Mumbai: I n Jawaharlal Nehru’s vision, modern India was to be built on a troika of skills—technology, management and design. Accordingly, Nehru created three sets of institutions to train Indians to excel in these three skills. But while the Indian Institutes of Technology (IITs) and the Indian Institutes of Management (IIMs) gained global recognition as creators of outstanding talent, the National Institute of Design (NID) has been neglected by industry for much of this time.
“Nehru had a wonderful vision of design, technology, and management,” says Pradyumna Vyas, NID director. “But design didn’t take off as there were no buyers at the time.” Even today, fewer than 1,000 design diplomas are awarded annually (excluding the disciplines of architecture, interior design and fashion design).
NID provides the ideal prism to assess the opportunities and challenges facing design education. The school’s history parallels the rise of the global ambitions of Indian companies, but its prospects also raise important questions about India’s future competitiveness in the field.
Role model: (top) Students of NID, Ahmedabad, at work on their designs. The institute’s most important project in the long run will be its bid to redesign itself. Photo: India Today
The institute owes its origins to Charles and Ray Eames, pioneering American furniture designers whose iconic mid-20th century designs are still in production. Invited by the Indian government, and sponsored by the Ford Foundation, the Eameses studied design practices across India and compiled the seminal India Report in April 1958.
The report advocated setting NID as “an institute of design, research and service…connected to the ministry of commerce and industry”. In 1961, NID was created to play three roles—an educational institute, a national design promotion agency, and a design consultancy for the government, removed from the bureaucratic clutches of the education ministry.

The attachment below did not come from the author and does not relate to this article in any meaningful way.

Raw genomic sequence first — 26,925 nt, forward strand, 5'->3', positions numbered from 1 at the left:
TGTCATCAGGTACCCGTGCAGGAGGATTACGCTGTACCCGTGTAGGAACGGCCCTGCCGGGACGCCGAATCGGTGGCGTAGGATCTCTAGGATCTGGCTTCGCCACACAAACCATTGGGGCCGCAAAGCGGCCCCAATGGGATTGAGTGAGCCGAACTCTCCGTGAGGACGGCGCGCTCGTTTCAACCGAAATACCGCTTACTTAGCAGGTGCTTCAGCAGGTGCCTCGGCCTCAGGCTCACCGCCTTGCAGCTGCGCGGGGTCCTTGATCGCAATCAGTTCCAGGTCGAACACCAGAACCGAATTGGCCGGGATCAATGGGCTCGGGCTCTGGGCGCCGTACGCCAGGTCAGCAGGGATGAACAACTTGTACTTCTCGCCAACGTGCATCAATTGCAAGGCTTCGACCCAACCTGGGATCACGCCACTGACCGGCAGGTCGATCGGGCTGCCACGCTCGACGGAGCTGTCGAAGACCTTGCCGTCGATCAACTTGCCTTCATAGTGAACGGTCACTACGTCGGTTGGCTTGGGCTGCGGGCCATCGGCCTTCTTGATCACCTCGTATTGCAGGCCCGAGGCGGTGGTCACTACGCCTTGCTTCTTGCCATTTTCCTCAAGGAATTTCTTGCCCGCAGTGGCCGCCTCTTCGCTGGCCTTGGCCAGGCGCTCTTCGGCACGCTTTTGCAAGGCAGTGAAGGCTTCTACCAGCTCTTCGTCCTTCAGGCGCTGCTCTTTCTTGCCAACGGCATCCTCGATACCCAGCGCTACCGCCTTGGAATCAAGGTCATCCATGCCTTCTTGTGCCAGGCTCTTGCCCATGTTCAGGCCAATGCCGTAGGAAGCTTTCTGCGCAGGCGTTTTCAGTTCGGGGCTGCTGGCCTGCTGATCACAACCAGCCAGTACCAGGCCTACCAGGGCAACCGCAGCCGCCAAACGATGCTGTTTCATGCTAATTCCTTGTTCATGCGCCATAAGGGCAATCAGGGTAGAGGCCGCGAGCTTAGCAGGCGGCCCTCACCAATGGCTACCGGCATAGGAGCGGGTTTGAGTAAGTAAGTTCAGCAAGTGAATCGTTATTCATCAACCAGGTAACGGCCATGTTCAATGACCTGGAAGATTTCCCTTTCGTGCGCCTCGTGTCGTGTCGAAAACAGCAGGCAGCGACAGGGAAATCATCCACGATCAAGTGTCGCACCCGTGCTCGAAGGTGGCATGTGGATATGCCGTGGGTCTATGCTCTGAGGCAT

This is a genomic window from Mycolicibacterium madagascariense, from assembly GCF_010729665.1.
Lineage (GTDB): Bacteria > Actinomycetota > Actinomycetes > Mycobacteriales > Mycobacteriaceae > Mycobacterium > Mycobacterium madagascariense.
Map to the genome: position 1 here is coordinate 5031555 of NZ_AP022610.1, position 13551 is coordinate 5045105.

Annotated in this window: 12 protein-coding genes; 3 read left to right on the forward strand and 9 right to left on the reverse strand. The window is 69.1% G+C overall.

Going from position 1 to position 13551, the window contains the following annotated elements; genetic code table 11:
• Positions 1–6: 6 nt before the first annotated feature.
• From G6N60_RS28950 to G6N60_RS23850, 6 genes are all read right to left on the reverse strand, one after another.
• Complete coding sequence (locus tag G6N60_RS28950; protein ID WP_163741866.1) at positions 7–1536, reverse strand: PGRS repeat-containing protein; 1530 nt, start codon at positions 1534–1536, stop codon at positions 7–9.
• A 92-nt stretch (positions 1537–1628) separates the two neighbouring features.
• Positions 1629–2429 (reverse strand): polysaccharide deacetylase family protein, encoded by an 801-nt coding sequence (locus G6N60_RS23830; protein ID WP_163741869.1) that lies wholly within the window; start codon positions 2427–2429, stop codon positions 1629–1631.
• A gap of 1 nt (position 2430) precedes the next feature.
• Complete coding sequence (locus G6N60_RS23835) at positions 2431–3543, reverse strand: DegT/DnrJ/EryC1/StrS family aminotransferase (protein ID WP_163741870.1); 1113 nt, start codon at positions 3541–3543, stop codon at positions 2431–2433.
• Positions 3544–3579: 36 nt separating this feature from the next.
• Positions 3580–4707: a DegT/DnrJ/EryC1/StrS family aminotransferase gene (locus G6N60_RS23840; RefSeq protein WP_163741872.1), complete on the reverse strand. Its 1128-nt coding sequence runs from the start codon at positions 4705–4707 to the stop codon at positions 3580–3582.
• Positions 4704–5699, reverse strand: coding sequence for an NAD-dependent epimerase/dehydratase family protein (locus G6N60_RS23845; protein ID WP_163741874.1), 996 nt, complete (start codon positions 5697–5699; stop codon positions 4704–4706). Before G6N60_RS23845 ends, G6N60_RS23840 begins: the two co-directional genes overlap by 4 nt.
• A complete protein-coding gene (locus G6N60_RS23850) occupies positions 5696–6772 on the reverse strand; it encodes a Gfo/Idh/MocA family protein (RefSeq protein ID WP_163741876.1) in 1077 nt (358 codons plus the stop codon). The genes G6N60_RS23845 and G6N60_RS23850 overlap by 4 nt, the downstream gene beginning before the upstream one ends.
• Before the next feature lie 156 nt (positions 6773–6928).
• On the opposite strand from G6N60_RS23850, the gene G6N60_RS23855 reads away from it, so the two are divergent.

NID produced designers and serviced the government’s design needs, but it was less successful in winning a seat in the boardroom. As early as 1981, Keshub Mahindra’s speech to graduating students at NID’s convocation ceremony cautioned that “there is an impression in the business circles that you are somewhat isolated” and that “the full impact of your achievements has not been felt yet in the industrial circles”.
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Vyas says the disconnect between design and industry was a consequence of the licence raj, where product development was defined by what is euphemistically called “reverse engineering”.
“Companies had a library of Western products in those days, which they would copy,” she says, and few had the patience or inclination to invest in original design. This is echoed by Uday Athavankar, one of the first professors at the Industrial Design Centre, a department created at IIT Mumbai in 1970, the only other significant such school in India for many years.
Design education is a more serious business elsewhere. In the UK, 6.2% of “gross value added” in 2007 was generated by the design industry, according to government data. Future innovations will be fuelled by “155,000 students in over 30 higher educational institutes which offer design courses”, says T.R. Giridhar, senior trade and investment adviser at the British deputy high commission in Mumbai.
In China, even by European standards, “the number of design students...is phenomenal”, says Philip Dodd, a London-based consultant who advises Chinese city governments on creative industries.